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What is singletrack?

Santa Cruz wheels
(Image credit: Santa Cruz)

The most magical part of mountain biking is riding on singletrack trails. Imagine that you're in the forest, with trees and brush all around you. The soil is moist, offering perfect traction for tires to dig into. Or maybe you're in the desert. It's hot, but rocks and cacti outline a path through the rough terrain. 

No matter the setting, mountain bikers seek out singletrack. It's the whole point of our sport. After all, nobody wants to ride a mountain bike on the road. But what exactly is singletrack, and how does it differ from a trail? We're here to tell you, so keep reading. 

Singletrack vs. trails 

Mountain bikers use the terms 'singletrack' and 'trail' interchangeably, but there is technically a difference. All singletrack are trails, but not all trails are singletrack. 

The term trail is actually quite broad. Before cars and roads existed, people used trails to travel from one place to another. In the case of the European settlers traveling westward across America, trails like the Oregon Trail were rough wagon paths. So a trail is really any path that is not paved. 

In mountain biking, the least fun type of trail is fire roads or access roads. These simply dirt roads are great for gravel biking, they are often used by mountain bikers to access and connect sections of singletrack.  

In between fire roads and singletrack is double track. Double-track trails are not quite as wide as a road but also not as narrow as singletrack. Double-track trails allow trail users to pass each other without having to get out of the way. 

That brings us to singletrack, which is a narrow trail. On singletrack, if people have to pass each other, one person will have to move out of the way to let the other by. There is no hard width limit for singletrack, but it is generally a foot in width (1/3 of a meter). 

Santa Cruz Megatower

Singletrack can feature natural and man-made features  (Image credit: Santa Cruz)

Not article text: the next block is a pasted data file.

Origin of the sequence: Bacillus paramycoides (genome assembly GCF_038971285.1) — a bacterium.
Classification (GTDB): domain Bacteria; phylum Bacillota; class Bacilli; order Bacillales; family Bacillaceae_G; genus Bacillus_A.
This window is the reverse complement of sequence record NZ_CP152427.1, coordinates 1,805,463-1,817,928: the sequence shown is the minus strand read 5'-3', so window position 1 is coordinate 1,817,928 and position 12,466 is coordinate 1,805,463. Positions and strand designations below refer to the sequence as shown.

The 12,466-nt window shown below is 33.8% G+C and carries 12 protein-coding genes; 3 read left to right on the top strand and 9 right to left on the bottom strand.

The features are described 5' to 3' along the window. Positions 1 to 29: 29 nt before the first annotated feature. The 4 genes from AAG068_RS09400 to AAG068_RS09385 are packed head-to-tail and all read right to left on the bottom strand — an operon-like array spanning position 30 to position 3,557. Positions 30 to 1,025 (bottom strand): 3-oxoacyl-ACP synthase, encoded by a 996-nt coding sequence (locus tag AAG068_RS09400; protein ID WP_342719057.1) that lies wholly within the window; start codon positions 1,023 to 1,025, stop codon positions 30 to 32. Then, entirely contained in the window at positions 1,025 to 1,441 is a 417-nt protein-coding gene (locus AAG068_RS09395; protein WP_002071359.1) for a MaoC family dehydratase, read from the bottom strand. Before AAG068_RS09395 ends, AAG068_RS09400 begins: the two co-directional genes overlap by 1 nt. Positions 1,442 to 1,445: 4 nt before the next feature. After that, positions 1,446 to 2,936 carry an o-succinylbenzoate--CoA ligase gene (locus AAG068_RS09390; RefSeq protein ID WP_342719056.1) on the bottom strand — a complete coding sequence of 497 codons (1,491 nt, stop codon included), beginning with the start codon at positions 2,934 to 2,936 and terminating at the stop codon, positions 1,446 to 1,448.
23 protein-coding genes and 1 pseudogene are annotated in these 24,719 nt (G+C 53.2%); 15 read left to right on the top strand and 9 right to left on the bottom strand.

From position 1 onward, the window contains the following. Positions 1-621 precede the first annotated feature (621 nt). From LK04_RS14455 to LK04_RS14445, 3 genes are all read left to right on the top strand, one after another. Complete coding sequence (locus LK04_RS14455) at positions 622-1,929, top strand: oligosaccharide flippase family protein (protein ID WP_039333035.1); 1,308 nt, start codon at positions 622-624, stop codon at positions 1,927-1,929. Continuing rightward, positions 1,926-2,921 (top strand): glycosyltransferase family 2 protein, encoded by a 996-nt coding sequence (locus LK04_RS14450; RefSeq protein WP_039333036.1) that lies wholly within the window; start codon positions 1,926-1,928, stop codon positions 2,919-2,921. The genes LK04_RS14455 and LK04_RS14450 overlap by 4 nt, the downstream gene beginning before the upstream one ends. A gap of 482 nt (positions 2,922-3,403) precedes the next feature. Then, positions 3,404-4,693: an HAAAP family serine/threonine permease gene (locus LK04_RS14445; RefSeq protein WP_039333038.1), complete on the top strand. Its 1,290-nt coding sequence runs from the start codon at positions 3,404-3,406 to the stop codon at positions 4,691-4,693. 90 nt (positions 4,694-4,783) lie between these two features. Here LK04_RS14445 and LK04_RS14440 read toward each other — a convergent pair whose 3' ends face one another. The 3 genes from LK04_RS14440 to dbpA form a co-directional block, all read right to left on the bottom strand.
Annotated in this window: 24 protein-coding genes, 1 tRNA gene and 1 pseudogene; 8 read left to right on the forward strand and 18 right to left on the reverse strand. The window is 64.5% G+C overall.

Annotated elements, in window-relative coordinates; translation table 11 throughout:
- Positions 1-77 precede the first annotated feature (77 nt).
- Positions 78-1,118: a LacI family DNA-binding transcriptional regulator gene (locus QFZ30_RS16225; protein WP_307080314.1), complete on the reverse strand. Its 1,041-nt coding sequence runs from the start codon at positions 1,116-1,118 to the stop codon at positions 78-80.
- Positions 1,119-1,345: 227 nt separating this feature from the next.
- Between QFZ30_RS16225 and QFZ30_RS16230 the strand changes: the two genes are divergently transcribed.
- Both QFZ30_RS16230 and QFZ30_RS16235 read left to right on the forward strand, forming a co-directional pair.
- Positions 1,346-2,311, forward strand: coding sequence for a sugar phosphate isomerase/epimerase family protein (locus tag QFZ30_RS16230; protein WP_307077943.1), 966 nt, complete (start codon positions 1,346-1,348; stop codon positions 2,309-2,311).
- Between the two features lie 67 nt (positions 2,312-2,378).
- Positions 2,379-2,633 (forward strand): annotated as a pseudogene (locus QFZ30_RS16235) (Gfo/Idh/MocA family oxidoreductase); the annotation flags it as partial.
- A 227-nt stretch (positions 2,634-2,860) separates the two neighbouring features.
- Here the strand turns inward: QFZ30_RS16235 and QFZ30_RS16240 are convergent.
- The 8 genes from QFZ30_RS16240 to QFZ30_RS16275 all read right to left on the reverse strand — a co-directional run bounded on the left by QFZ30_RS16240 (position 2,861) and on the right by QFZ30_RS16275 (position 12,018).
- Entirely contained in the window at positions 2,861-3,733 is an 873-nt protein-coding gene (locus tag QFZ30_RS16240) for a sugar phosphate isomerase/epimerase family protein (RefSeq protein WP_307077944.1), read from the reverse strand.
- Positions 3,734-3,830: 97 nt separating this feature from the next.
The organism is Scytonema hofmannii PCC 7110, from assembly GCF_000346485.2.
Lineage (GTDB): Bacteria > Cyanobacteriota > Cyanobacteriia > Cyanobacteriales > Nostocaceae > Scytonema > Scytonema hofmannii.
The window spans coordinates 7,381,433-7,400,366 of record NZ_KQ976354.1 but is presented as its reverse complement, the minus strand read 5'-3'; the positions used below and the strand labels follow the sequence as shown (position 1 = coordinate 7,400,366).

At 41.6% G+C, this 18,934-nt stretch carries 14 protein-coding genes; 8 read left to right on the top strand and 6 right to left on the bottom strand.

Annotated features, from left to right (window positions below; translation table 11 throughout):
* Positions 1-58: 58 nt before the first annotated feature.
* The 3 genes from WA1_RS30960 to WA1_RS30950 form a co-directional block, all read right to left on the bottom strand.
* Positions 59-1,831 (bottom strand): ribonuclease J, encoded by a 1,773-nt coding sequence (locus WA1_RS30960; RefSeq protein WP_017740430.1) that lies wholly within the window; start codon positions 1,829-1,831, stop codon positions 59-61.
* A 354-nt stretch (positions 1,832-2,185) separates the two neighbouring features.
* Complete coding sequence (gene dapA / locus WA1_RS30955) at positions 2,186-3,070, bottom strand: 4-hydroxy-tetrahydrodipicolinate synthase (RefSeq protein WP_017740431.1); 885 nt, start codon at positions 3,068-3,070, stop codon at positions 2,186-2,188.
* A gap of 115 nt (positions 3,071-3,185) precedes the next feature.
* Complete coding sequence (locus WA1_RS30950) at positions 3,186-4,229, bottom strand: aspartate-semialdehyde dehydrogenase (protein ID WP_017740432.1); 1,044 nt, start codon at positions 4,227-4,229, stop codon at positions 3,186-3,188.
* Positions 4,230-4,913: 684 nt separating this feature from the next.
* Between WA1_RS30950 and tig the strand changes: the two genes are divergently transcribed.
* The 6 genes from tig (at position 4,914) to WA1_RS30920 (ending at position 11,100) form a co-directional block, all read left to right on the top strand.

Riding singletrack

As we have defined it, singletrack is essentially what a mountain bike trail is. So what might you find on singletrack trails? Features like rock gardens and jumps turn singletrack into a trail that is really fun to ride on a mountain bike. 

One of the most engaging parts of riding singletrack is the technical sections. A technical section is any part of a trail where you have to really focus on what line you take. Technical sections will often feature rock gardens and roots. There can be multiple ways to successfully get through a technical section, which can reward creativity and quick thinking. 

Singletrack trails may also feature challenging jumps and drops. If it's an expert-level trail, these features may be mandatory, but on easier-rated trails, there will be go-arounds so riders can work their way up to tackling difficult or consequently sections. 

Mountain bike trails may also have banked corners called berms. Berms help riders corner faster by providing support for the tires to dig into. More naturally built singletrack trails won't have berms. Instead, they will rely on the path of the trail to create flow. 

Some singletrack trails will be more natural, with minimal man-made features. For example, remote backcountry trails will be more naturally built. These types of trails will feel like somebody decided to simply rough in a path through the forest. Other trails are more man-made, with jumps and berms that are often built with machines. These are great fun, especially if you like flow and air time. 

The skills required for riding singletrack trails are the same as the basic mountain bike skills that everybody should learn and practice. One important idea is to practice looking ahead and anticipating what is coming up on the trail. This is especially important on tight, twisting, and technical trails. Check out our tips for beginner mountain bikers guide for more advice. 

Ryan Simonovich

Ryan Simonovich has been riding and racing for nearly a decade. He got his start as a cross-country mountain bike racer in California, where he cultivated his love for riding all types of bikes. Ryan eventually gravitated toward enduro and downhill racing but has also been found in the occasional road and cyclo-cross events. Today, he regularly rides the trails of Durango, Colorado, and is aiming to make a career out of chronicling the sport of cycling. 


Rides: Santa Cruz Hightower, Specialized Tarmac SL4